At this point, we already know a lot about Tesla’s solar roof tiles with the launch in May and details released through certification.
But not much is known about the mechanism that links all those tiles together to create the actual solar roof other than Elon Musk saying that there’s a “shocking amount of technology in the connectors.”
Now a new patent explains in more detail a method that the company invented to connect the tiles.
CBInsight first spotted the patent and linked it to the solar roof.
The patent was granted to Tesla yesterday after SolarCity filed for it on May 24, 2016, before Tesla acquired the company.
The abstract of the invention is not the most simple to understand:
“One embodiment can provide a system for curing conductive paste applied on photovoltaic structures. The system can include a wafer carrier for carrying a plurality of photovoltaic structures and a heater. The wafer carrier can include a surface element that is in direct contact with the photovoltaic structures and is substantially thermally insulating. The heater can be positioned above the wafer carrier. The heater can include a heated radiation surface that does not directly contact the photovoltaic structures.”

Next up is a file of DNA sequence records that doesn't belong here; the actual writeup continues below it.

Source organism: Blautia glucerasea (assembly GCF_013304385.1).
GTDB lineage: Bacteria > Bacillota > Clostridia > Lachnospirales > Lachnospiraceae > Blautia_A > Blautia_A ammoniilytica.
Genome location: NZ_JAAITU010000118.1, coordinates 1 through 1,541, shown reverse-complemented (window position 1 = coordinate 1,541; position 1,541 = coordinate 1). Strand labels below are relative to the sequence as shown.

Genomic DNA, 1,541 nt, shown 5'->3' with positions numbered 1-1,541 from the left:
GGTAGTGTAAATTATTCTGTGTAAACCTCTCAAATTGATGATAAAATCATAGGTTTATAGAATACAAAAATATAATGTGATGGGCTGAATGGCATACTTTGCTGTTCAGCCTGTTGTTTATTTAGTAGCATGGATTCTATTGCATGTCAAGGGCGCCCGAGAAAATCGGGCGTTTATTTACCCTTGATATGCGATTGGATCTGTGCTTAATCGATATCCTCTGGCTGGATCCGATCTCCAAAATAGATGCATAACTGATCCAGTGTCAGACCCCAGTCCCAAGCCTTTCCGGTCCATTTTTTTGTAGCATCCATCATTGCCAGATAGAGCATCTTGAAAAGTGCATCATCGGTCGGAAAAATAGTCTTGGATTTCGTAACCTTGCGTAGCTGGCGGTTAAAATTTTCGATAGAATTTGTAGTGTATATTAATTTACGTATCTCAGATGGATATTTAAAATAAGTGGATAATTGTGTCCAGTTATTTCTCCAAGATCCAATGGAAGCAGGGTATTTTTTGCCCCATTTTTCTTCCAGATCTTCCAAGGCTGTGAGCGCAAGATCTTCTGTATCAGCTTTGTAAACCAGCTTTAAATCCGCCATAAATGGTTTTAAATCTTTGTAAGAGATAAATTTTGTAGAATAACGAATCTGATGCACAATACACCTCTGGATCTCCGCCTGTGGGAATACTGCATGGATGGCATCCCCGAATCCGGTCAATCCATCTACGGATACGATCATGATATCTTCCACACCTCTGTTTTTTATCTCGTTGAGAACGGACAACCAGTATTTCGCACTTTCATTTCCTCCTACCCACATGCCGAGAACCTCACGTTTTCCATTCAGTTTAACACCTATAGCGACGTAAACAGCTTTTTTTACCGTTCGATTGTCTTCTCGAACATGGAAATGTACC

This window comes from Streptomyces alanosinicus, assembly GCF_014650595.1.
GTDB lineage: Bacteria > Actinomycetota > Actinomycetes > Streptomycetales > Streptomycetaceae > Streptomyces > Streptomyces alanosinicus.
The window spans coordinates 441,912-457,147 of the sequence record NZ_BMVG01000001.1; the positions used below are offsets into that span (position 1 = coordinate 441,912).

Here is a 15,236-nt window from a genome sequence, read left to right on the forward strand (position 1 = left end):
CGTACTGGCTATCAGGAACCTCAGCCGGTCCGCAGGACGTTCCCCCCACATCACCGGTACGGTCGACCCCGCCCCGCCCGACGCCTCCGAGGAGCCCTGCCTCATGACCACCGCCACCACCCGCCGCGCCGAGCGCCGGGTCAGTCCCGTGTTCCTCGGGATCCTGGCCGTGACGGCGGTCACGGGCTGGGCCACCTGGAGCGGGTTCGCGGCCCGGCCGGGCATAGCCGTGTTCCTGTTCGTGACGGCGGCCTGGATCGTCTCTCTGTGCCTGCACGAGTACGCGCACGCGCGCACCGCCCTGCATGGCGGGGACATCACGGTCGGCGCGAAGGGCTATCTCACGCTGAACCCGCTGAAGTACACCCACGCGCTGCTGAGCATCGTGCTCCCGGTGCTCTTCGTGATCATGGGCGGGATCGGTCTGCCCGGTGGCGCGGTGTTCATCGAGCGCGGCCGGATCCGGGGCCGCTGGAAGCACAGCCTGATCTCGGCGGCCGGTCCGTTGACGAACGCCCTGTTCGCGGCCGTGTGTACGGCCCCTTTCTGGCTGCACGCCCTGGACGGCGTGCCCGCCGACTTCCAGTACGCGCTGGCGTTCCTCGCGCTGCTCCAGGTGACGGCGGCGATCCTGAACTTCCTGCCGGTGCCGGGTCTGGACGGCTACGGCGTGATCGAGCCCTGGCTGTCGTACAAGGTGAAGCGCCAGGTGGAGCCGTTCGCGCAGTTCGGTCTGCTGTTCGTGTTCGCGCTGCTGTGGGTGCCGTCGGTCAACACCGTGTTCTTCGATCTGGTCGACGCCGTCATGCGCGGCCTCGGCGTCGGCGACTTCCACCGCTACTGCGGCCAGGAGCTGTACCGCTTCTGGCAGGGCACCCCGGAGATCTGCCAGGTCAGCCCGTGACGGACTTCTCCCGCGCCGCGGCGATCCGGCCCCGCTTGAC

Basically, the system binds the cells in a “cascade” formation with a conductive adhesive that is activated by heat.
Here a few images from the patent application (which is embedded in full below) to help visualize it:
The bonding system both enables to physically link the solar tiles together and conductivity between them.
Tesla believes this system is good for durability, which will be needed based on the “infinity warranty” that they are offering, and for the installation process, which represents a significant part of the cost of solar and roofing in general.
The inventors wrote in the patent application:
“In some embodiments, the edge-overlapped strips can be heated for a duration between 10 and 100 seconds, depending on the temperature and thermal design of the heater, as well as the thermal design of the wafer carrier. A well-designed system that can efficiently heat the strips without damaging the photovoltaic junctions can reduce the time needed for curing the conductive paste to a period between 25 and 60 seconds.”
It’s not clear if it is the method that they are now using since the product could have evolved since they applied for the patent last year.
Earlier this month, Tesla disclosed that they started solar roof installations at home of CEO Elon Musk and other employees. There is still no word on when regular customer installations will start.
Here’s the patent application in full:
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